British teenager Andy Murray has claimed his first ATP Tour title with a thrilling win over Australian ace Lleyton Hewitt in the final of the SAP Open in San Jose.
Murray was playing in just his second final on the top-flight circuit after losing in the Bangkok decider to world number one Roger Federer last October.
But the 18-year-old went into the match full of confidence after his career-best 7-5 7-5 semi-final success over top-seeded American Andy Roddick.
This time he showed he has the battling qualities to come from behind against one of the world’s top players to secure a 2-6 6-1 7-6 (7-3) success.
“It’s the biggest moment in my life in tennis so far,” said Murray, who raced into the crowd to kiss his girlfriend after clinching victory. “I got a little too nervous but I managed to come through.
“I woke up at 3am and couldn’t sleep because it was hard to come to terms with the fact that I’d beaten a former number one in the world in Roddick, but then I woke up this morning feeling pretty good. I controlled my emotions well out there and it feels pretty good right now.
“I made too many mistakes in the first set, but once I got my first break I started playing more aggressively and with more confidence.
“My confidence is going to be a bit higher now as well. Those are the first two guys I’ve beaten in the top 10 and I’m really looking forward to the next few weeks.”
And Murray, who now moves on to Memphis this week, certainly made an impression on former Wimbledon and US Open winner Hewitt.
The Australian said: “I guess there haven’t been too many 18-year-olds in the last five years or so with that kind of skill. He hits the ball extremely well, he mixes it up extremely well. He can dictate when he wants to, but he is also very good on the defence.
“I think he’s a guy who’s confident out there and that’s what it takes to make it on the tour at a young age.
“Murray’s going to continue to get better and better in the next few years and people will see a lot more of him.
“He’s a great prospect for British tennis. He mixes his pace on his serve and groundstrokes too. He changes things up out there and it’s one of the best parts of his game. He’s definitely got firepower to use.”
Third seed Hewitt, who will be 25 on Friday, has amassed over £9m (€13.1m) in prize money and his 24 ATP Tour victories include this title in 2002.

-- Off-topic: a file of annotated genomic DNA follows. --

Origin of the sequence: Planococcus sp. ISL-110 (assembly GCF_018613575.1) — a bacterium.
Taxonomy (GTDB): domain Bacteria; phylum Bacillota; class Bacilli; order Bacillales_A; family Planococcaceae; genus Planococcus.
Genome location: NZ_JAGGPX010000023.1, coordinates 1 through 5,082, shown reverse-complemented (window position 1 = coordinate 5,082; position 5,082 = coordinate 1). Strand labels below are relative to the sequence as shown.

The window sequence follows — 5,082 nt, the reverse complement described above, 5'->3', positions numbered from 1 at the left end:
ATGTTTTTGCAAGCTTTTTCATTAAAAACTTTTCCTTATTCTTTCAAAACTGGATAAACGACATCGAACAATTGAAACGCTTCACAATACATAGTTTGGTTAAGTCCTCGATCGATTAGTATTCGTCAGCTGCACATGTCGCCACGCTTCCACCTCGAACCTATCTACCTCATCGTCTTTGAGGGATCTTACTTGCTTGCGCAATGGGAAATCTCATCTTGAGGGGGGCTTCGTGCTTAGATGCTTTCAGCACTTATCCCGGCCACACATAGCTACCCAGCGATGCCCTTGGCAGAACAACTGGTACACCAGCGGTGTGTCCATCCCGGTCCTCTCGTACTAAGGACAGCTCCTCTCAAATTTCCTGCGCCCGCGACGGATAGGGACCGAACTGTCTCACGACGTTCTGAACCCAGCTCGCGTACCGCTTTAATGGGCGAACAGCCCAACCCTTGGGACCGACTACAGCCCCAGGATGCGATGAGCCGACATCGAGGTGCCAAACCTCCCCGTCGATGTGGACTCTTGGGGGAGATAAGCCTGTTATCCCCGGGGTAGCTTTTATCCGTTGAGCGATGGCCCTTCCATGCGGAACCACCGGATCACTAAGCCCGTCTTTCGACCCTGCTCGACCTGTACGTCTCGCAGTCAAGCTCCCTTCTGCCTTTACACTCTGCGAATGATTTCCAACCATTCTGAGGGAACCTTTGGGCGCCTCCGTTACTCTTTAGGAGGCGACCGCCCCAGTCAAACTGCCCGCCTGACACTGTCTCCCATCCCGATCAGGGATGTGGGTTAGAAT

Murray, meanwhile, was the youngest player to reach the Bay Area tournament final since 1988, when 16-year-old Michael Chang won in San Francisco.
It was no surprise then when the Australian gained the early initiative by saving a break point on his own serve in the first game and then breaking Murray to go 2-0 ahead.
Murray, 18, hit back immediately with a break of his own but soon found himself 4-2 down after Hewitt secured his second break in game six.
Hewitt had little trouble in holding his serve in game seven and then wrapped up the set with another break.
What Murray lacks in experience, however, he makes up for in heart, and the youngster rekindled his hopes of victory by twice breaking Hewitt at the start of the second set.
With the Scot also holding his own serve twice, Murray was soon 4-0 up and looking good to take the match into a deciding set.
And that is exactly what happened when yet another break of Hewitt’s serve three games later allowed Murray to take the set.
“It was important for me to break in the first game of the second set,” said Murray. “I didn’t want to play catch-up with a guy as good as Lleyton. When I got that break, it gave me a little confidence.”
Murray also made a flying start to the final set when breaking Hewitt in the second game, but the Australian immediately hit back with a break of his own.
Hewitt is not known for his fighting qualities for nothing, and the Australian then saved three break points to make it 2-2.
The tension grew even further as both players suffered another break of serve before Hewitt held for 4-4.
Hewitt saved two match points when 5-4 and 6-5 down, both times with aces of 122mph and 119mph, as the epic tussle went to sudden death.
But Murray would not be denied victory as he took the tie-break 7-3.
“The thing that had me going was that I was in the finals with a former world number one in a tie-break situation – and that’s not a bad place to be at 18,” said the Scot.